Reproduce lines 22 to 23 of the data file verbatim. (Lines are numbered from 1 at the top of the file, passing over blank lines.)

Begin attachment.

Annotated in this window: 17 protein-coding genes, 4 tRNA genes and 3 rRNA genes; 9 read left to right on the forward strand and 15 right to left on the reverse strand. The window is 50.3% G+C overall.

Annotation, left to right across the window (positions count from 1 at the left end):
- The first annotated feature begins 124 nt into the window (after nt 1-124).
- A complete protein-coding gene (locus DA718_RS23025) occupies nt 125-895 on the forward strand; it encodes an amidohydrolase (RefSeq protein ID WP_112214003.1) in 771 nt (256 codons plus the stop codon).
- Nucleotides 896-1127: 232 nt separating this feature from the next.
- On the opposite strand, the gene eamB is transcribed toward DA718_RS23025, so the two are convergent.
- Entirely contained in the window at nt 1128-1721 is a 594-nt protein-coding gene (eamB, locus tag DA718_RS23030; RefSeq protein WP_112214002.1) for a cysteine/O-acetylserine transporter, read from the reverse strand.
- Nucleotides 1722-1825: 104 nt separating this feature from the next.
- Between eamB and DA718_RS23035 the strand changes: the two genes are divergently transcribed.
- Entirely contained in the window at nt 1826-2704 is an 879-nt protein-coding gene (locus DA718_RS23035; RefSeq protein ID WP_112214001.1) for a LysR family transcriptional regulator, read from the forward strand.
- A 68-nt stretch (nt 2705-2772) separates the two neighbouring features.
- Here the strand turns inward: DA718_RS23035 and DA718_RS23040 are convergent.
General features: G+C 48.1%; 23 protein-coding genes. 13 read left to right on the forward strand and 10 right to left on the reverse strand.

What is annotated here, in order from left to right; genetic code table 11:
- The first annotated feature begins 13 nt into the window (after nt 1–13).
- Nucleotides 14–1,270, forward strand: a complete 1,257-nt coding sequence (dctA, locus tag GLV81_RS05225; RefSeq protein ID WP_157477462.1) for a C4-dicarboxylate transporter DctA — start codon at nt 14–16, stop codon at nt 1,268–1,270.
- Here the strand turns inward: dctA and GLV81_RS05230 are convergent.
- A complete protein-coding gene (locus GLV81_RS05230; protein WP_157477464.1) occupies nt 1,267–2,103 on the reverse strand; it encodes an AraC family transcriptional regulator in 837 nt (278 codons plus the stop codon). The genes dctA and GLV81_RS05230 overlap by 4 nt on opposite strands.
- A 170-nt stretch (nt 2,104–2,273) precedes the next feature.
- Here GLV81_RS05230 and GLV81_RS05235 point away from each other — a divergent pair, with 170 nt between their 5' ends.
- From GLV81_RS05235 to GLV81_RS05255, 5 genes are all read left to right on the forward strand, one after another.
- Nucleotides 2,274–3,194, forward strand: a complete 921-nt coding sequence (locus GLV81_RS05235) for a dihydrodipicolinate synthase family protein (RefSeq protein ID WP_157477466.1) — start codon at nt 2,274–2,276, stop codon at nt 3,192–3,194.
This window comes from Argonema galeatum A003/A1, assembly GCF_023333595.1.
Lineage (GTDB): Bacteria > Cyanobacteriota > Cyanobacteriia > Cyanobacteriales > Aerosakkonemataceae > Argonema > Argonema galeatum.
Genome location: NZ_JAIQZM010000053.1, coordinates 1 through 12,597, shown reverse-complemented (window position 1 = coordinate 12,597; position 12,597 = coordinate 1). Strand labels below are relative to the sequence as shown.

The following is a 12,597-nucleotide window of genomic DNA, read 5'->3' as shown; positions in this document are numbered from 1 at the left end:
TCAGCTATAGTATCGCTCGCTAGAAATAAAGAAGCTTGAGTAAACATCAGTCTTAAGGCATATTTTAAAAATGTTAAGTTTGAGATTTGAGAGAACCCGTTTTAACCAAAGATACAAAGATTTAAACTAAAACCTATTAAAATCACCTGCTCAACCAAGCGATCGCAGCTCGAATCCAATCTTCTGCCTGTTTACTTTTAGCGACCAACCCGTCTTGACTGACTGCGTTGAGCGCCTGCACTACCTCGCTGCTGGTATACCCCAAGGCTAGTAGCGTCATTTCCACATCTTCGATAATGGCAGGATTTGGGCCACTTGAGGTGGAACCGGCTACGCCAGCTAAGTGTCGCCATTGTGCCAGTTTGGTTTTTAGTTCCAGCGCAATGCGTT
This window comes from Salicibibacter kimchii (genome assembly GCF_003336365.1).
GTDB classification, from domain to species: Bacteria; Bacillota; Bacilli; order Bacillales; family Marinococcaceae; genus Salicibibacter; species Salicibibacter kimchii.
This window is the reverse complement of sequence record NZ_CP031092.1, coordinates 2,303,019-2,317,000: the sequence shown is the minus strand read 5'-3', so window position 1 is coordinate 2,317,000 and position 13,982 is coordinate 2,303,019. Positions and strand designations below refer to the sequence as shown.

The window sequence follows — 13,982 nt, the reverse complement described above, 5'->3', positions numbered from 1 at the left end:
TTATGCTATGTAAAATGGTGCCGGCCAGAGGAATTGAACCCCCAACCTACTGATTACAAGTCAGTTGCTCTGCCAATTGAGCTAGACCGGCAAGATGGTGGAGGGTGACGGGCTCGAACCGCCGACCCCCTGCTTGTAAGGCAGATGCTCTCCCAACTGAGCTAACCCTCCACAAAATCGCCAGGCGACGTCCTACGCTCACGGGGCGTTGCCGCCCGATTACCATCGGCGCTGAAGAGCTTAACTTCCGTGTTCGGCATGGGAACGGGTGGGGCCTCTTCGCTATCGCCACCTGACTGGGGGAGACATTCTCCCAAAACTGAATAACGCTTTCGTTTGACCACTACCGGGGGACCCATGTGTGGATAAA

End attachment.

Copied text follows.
- Nucleotides 2,274–3,194, forward strand: a complete 921-nt coding sequence (locus GLV81_RS05235) for a dihydrodipicolinate synthase family protein (RefSeq protein ID WP_157477466.1) — start codon at nt 2,274–2,276, stop codon at nt 3,192–3,194.
This window comes from Argonema galeatum A003/A1, assembly GCF_023333595.1.